Fighting among Sudan's armed forces has entered its third week as the UN warns that the country is collapsing.
UN Secretary-General Antonio Guterres said on Saturday that the power struggle between the two top commanders of Sudan’s main armed forces, the official army and paramilitary Rapid Support Forces (RSF) also known as the Janjaweed, is tearing the country apart.
“There is no right to go on fighting for power when the country is falling apart,” Guterres said in reference to the continuous fighting over power between the Army chief Abdel Fattah al-Burhan, the country's de facto head, and his former deputy Mohamed Hamdan Dagalo, known as Hemedti, who commands the RSF, including tens-of-thousands of battle-hardened war veterans gathered in a collection of semi-organized militia.
Guterres, who was speaking to Al Arabiya television after efforts to extend a 72-hour truce failed, threw his weight behind the African-led attempts to mediate between the two sides, saying, “my appeal is for everything to be done to support an African-led initiative for peace in Sudan.”
Also, the UN World Food Programme (WFP) sounded the alarm, warning that the ongoing violence could plunge all of eastern Africa into a humanitarian crisis.
⚠️🚨Ongoing fighting in #Sudan could plunge millions more into hunger— WFP Sudan (@WFP_Sudan) April 20, 2023
We are extremely concerned about the impact on millions of vulnerable Sudanese@WFP urges all parties to end the fighting to enable the delivery of vital food aid
Read more ➡️https://t.co/7d1Pph1Gxs pic.twitter.com/hAaktg3BYv
There is presently a shortage of food, water, and fuel in the Sudanese capital, Khartoum, where millions of people are trapped.
Sudan, for decades, has been indirectly ruled by the junta and the two generals seized power in a 2021 coup that derailed Sudan’s transition to democracy by eventually prompting the prime minister, who had been reinstated, to resign.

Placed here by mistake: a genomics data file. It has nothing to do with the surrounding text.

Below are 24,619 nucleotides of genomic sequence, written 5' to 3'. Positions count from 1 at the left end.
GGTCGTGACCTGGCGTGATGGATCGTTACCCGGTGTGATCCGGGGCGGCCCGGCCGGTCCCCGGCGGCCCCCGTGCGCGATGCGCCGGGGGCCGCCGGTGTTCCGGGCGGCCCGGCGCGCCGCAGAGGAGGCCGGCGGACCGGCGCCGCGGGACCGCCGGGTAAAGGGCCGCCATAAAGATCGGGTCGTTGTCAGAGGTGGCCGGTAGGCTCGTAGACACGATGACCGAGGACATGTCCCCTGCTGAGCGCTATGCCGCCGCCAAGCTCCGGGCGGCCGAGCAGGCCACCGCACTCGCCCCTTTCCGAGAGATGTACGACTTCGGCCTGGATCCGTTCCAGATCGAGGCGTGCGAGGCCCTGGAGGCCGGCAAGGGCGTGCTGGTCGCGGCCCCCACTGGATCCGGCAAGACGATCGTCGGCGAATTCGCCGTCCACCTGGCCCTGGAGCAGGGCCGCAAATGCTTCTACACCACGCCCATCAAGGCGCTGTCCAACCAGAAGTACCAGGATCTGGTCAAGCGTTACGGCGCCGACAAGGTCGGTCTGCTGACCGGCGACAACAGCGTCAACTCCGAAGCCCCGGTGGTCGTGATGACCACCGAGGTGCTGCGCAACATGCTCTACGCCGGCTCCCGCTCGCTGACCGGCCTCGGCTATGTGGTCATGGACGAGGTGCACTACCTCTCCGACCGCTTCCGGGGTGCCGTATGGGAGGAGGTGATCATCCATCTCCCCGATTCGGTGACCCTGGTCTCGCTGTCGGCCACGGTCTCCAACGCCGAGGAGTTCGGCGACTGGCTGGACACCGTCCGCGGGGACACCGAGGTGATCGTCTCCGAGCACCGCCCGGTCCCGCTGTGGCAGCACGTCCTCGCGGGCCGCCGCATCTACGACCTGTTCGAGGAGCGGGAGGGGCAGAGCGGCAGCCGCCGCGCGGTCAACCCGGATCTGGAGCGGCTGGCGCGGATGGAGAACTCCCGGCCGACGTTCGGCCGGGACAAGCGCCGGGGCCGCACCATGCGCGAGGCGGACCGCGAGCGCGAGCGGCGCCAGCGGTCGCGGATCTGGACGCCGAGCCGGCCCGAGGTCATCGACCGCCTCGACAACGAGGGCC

The transitional government itself had been established after President Omar al-Bashir, a former military officer, was ousted following mass nationwide protests in Sudan over bread and fuel price rises in 2019.
However, Burhan and Daglo eventually fell out, most recently over the planned integration of the RSF into the regular army.
Sudan's former prime minister warned on Saturday that the conflict could spiral into an international crisis, so big that the problems caused by the wars in Syria, Yemen, or Libya would look small compared to it.
Sudan's former prime minister Abdalla Hamdok said the conflict in the African nation could deteriorate into one of the world’s worst civil wars if it is not stopped early.
Hamdok, who resigned in January last year, warned that a civil war in Sudan would be "a nightmare for the world."
“God forbid if Sudan is to reach a point of civil war proper ... Syria, Yemen, Libya will be a small play,” Hamdok said in an event in Nairobi, Kenya. “I think it would be a nightmare for the world.”
He described the conflict as a “senseless war” between two armies of Sudan, noting that, “There is nobody who is going to come out of this victorious. That is why it has to stop.”
Since the fighting started on April 15, at least 528 have been killed, 4,500 others wounded and about 75,000 people have been displaced within Sudan, or fled to neighboring Chad, Egypt, South Sudan or Ethiopia. Foreigners in Sudan and international staff have also fled the country.